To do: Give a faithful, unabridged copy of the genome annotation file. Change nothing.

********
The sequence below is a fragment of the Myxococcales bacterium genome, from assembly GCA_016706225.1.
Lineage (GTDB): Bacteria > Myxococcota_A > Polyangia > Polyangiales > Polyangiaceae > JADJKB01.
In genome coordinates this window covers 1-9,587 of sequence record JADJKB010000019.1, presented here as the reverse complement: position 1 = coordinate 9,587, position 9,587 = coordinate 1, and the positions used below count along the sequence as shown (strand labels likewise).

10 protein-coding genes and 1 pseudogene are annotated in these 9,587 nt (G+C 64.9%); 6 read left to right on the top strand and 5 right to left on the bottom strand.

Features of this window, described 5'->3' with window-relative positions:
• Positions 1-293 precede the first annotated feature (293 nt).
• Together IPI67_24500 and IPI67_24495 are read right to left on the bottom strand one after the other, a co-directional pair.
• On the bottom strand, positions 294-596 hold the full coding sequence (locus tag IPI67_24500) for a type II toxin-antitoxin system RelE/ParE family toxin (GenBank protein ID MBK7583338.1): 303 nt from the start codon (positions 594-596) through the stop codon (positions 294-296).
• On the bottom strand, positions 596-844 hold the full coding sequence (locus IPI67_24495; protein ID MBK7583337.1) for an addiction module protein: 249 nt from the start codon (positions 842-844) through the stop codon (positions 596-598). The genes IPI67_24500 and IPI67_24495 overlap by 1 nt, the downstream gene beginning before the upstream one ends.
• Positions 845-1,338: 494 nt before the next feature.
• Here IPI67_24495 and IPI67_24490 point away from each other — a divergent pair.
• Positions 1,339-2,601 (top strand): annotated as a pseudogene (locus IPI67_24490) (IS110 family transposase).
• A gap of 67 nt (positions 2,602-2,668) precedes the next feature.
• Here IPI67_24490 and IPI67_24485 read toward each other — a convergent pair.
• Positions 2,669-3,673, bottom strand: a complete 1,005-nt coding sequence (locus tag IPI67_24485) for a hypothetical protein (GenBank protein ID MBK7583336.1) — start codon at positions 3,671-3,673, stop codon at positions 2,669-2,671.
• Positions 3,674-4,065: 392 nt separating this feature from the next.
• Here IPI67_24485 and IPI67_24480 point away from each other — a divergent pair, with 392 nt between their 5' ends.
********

The sequence below is a fragment of the Myxococcales bacterium genome, from assembly GCA_016706225.1.
Lineage (GTDB): Bacteria > Myxococcota_A > Polyangia > Polyangiales > Polyangiaceae > JADJKB01.
In genome coordinates this window covers 1-9,587 of sequence record JADJKB010000019.1, presented here as the reverse complement: position 1 = coordinate 9,587, position 9,587 = coordinate 1, and the positions used below count along the sequence as shown (strand labels likewise).

10 protein-coding genes and 1 pseudogene are annotated in these 9,587 nt (G+C 64.9%); 6 read left to right on the top strand and 5 right to left on the bottom strand.

Features of this window, described 5'->3' with window-relative positions:
• Positions 1-293 precede the first annotated feature (293 nt).
• Together IPI67_24500 and IPI67_24495 are read right to left on the bottom strand one after the other, a co-directional pair.
• On the bottom strand, positions 294-596 hold the full coding sequence (locus tag IPI67_24500) for a type II toxin-antitoxin system RelE/ParE family toxin (GenBank protein ID MBK7583338.1): 303 nt from the start codon (positions 594-596) through the stop codon (positions 294-296).
• On the bottom strand, positions 596-844 hold the full coding sequence (locus IPI67_24495; protein ID MBK7583337.1) for an addiction module protein: 249 nt from the start codon (positions 842-844) through the stop codon (positions 596-598). The genes IPI67_24500 and IPI67_24495 overlap by 1 nt, the downstream gene beginning before the upstream one ends.
• Positions 845-1,338: 494 nt before the next feature.
• Here IPI67_24495 and IPI67_24490 point away from each other — a divergent pair.
• Positions 1,339-2,601 (top strand): annotated as a pseudogene (locus IPI67_24490) (IS110 family transposase).
• A gap of 67 nt (positions 2,602-2,668) precedes the next feature.
• Here IPI67_24490 and IPI67_24485 read toward each other — a convergent pair.
• Positions 2,669-3,673, bottom strand: a complete 1,005-nt coding sequence (locus tag IPI67_24485) for a hypothetical protein (GenBank protein ID MBK7583336.1) — start codon at positions 3,671-3,673, stop codon at positions 2,669-2,671.
• Positions 3,674-4,065: 392 nt separating this feature from the next.
• Here IPI67_24485 and IPI67_24480 point away from each other — a divergent pair, with 392 nt between their 5' ends.